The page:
Stage 4: Saumur – Limoges
Stage 4: Saumur – Limoges
Tuesday, 5th July 2016
Tuesday, 5th July 2016

The hospitality we have experienced thus far on the Caravan, it must be said, has been quite extraordinary. Our hosts are always eager for us to enjoy our stay - and it is getting harder and harder for us to tear ourselves away from the lap of cultural luxury we consistently find ourselves in - and head out on the road. Still, this isn’t Antiques Roadshow, this is Le Tour de Beard, and Stage 4 promised to be another cracker...

But before we get onto all that - let me elaborate. Last night, after Stage 3, we enjoyed a lovely stay at a very old bed-and-breakfast in the tiny town of Fontevraud l’Abbaye - complete with original timber beams, trinket-filled dining room-slash-Caravan HQ, and resident cats. We were warned to keep the felines out of the room, as they made a habit of invading guest’s beds. All this plus amazing hand-cooked food and seemingly endless glasses of wine as we toiled into the wee-hours. You can see why we might want to stay.

Back at the team paddock, we’ve developed a nice little routine. We cruise around, seeking out two-wheeled celebrities, but not before we’ve raided the Senseo coffee cart - sometimes even nicking cups off a tray destined for a sponsor.

Great minds think alike, apparently, and fools seldom differ. I’ll let you take from that what you will. However, once again our mate Kai appeared at our first spot - a small walkway above the road, next to the Chateau Saumur. Some unruly vegetation blocked my shot so once again I hoisted my camera aloft on a pole to clear the mess. I think it might be time to invest in a step-ladder... or some hedge trimmers.

After feeling a little claustrophobic from all the small town vibes, we decided to seek out some wide open spaces. During my research I had spotted a windmill in the middle of some random wheatfields which looked ideal. However, the problem was that it was so close to the previous shot - would we be able to make it in time? We did - and it got us all pumped up. So much so that we set ourselves a challenge - to see how many shots we could get in a day.

In a manner which would do the Dukes of Hazzard boys proud, we peeled out of the gravel, past the Gendarmes and back onto the course for our next shot. Luck was on our side - there was reserved parking right where we needed it. It might have said ‘VIP’ but we read ‘Beardy’ and no-one seemed to mind (or at least no-one said anything). It turns out the crowd could see the beauty in the shot also and old-mate had already reserved his perch on the bridge wall. He had latched on like a barnacle. In broken English/French we came to an agreement and both got our shot.

We now had three shots in the bag, but could we make it 4 before the finish line shot? We ran the calculations and figured we’d make it, based on the following sound arguments - a) we didn’t actually have a location to shoot this 4th shot and b) the Gendarmes would almost certainly ensure that we stopped at some point anyway. Logic be damned, this is Beardy’s Caravan. Wagons ho!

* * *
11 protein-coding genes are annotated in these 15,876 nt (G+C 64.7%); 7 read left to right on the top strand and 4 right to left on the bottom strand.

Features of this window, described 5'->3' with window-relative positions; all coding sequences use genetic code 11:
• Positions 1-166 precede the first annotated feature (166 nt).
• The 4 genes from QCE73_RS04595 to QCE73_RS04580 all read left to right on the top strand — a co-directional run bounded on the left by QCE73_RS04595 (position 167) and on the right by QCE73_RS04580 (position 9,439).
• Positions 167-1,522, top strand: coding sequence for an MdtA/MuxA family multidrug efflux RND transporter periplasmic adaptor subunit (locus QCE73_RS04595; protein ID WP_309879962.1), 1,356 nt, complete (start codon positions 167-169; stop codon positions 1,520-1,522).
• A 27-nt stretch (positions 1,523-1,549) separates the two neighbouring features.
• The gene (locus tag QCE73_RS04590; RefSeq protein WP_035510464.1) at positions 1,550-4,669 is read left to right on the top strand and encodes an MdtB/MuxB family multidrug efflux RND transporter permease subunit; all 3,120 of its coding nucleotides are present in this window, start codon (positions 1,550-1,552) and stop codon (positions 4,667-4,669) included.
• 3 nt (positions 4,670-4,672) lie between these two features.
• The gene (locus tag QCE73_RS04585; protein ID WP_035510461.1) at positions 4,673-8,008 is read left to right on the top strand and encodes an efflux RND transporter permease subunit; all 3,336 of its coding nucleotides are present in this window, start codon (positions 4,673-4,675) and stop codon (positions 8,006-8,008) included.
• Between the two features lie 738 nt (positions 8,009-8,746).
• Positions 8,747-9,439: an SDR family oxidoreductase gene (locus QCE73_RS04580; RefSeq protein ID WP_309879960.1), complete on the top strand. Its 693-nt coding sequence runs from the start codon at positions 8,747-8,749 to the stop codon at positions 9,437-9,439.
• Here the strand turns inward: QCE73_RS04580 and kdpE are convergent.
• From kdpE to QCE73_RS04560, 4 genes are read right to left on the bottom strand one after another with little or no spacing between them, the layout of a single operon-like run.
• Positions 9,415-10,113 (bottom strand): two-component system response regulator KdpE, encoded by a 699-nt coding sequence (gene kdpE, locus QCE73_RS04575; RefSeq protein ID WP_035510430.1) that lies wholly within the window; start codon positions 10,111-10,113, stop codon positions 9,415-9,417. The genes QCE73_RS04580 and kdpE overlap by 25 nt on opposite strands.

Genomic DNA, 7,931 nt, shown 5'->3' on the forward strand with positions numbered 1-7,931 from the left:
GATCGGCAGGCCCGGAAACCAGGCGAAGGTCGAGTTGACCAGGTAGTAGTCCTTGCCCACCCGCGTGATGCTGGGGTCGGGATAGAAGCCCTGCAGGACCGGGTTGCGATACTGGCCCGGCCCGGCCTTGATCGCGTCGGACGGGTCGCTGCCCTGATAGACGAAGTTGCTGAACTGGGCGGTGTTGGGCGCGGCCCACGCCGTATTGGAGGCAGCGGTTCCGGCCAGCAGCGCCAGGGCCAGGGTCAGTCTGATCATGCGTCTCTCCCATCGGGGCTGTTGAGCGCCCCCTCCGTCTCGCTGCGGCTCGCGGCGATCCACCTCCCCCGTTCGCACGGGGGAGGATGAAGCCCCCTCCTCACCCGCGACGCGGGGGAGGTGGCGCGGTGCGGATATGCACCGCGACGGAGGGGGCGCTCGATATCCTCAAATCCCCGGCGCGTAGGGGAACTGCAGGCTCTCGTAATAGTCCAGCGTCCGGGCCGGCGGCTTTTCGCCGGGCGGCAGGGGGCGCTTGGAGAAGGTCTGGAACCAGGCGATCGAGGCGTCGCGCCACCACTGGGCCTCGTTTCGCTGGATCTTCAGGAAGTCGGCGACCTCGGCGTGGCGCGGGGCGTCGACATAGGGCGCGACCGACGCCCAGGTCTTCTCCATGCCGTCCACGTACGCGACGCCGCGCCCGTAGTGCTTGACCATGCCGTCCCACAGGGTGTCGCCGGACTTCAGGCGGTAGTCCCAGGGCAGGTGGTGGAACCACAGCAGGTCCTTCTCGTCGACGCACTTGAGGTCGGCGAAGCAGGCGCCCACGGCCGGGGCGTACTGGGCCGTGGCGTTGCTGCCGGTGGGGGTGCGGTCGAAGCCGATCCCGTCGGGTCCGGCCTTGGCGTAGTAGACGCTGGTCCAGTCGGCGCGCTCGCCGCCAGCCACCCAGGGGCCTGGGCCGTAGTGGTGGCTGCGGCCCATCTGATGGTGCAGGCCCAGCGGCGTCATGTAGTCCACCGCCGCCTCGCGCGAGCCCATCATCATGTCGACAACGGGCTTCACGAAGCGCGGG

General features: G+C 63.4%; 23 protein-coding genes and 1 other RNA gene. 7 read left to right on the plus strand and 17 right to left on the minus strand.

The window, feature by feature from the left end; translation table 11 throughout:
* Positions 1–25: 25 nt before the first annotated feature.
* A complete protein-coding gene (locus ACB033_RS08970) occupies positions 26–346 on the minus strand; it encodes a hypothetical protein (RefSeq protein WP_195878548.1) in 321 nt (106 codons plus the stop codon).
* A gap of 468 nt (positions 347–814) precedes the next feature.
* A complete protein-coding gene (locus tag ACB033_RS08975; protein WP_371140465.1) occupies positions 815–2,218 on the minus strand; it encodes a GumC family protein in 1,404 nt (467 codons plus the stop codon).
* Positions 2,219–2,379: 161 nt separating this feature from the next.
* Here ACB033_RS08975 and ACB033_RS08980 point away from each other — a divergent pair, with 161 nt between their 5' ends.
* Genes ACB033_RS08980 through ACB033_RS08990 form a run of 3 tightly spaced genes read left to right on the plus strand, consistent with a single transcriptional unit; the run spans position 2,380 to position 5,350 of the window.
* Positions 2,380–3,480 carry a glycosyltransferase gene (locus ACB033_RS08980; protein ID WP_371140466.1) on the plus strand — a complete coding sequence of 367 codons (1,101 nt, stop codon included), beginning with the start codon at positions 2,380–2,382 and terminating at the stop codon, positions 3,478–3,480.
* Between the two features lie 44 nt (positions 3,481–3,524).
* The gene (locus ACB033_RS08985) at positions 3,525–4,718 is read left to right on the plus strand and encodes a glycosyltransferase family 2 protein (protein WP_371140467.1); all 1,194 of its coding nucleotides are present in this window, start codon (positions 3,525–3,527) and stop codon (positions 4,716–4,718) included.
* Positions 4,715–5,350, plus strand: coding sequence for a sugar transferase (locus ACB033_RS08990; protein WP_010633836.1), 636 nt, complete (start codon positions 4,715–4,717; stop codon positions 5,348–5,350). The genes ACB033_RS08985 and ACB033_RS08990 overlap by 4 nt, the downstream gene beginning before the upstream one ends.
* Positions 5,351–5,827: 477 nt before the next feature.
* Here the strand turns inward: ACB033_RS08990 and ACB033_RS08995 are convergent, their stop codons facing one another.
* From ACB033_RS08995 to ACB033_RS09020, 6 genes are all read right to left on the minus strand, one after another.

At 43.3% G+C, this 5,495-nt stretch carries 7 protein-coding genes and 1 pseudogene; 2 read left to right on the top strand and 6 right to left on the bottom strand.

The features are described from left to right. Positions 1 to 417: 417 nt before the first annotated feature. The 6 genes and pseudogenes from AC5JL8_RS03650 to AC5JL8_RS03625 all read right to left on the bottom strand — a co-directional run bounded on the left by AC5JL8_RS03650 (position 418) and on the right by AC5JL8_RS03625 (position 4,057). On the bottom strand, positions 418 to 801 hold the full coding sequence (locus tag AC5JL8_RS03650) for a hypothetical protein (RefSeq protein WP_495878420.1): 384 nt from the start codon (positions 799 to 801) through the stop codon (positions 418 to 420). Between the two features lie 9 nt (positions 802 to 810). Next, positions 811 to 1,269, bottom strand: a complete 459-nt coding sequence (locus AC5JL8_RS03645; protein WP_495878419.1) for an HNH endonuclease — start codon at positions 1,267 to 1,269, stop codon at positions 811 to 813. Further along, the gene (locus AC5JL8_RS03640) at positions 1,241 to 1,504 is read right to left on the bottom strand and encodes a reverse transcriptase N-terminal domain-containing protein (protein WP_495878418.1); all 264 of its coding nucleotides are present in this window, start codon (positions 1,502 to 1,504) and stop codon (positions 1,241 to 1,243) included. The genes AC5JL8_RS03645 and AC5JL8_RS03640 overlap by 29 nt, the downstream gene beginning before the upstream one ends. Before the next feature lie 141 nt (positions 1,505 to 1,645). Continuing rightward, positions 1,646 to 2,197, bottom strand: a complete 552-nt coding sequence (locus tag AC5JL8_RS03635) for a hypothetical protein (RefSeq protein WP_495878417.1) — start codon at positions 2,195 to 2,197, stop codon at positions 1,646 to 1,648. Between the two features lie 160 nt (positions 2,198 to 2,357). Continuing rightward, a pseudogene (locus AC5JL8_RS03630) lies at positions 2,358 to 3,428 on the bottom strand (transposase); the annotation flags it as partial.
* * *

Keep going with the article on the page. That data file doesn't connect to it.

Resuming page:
We stopped just after the intermediate sprint point and wandered through the town. Nothing immediately caught my eye until I spotted some guys at the top of a water tower. I waved at them, they waved back. I gestured ‘up’ to them... they waved back. I took that as an invitation.

Once inside the base, we were faced with a very high, very steep and very rusty ladder to climb. Bracing myself for the prospect of being airlifted back down, I ventured upwards and was rewarded with a clear, 360-degree view of the region. The race passed, we thanked our new mates, and made our way down the ladder - making sure we didn’t look down.

With the extra shot and travel time, it was now a race between the peloton and ourselves to the finish. With the finish line just a couple of kilometres away, the Curse of the Caravan struck again and we were blocked in. What else do you do in such a state of early-onset roadside panic? We did the only thing we could and made a ‘pavement pour-over’, AKA a ‘concrete coffee’, AKA a ‘bitumen brew’, AKA an ‘expressway espresso’. Whatever you call it - it got me to the finish with three minutes to spare for another nail-biting sprint finish.

See beardy’s coverage of previous stages below.
Stage 21: Chantilly - Paris Champs Élysées
Stage 17: Berne - Finhaut-Emosson


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Join Beardy McBeard and his caravan as he chases some of cycling’s biggest races around the world. Get a new perspective on this beautiful sport through Beardy's iconic photos and the stories behind them. You can also purchase the prints!

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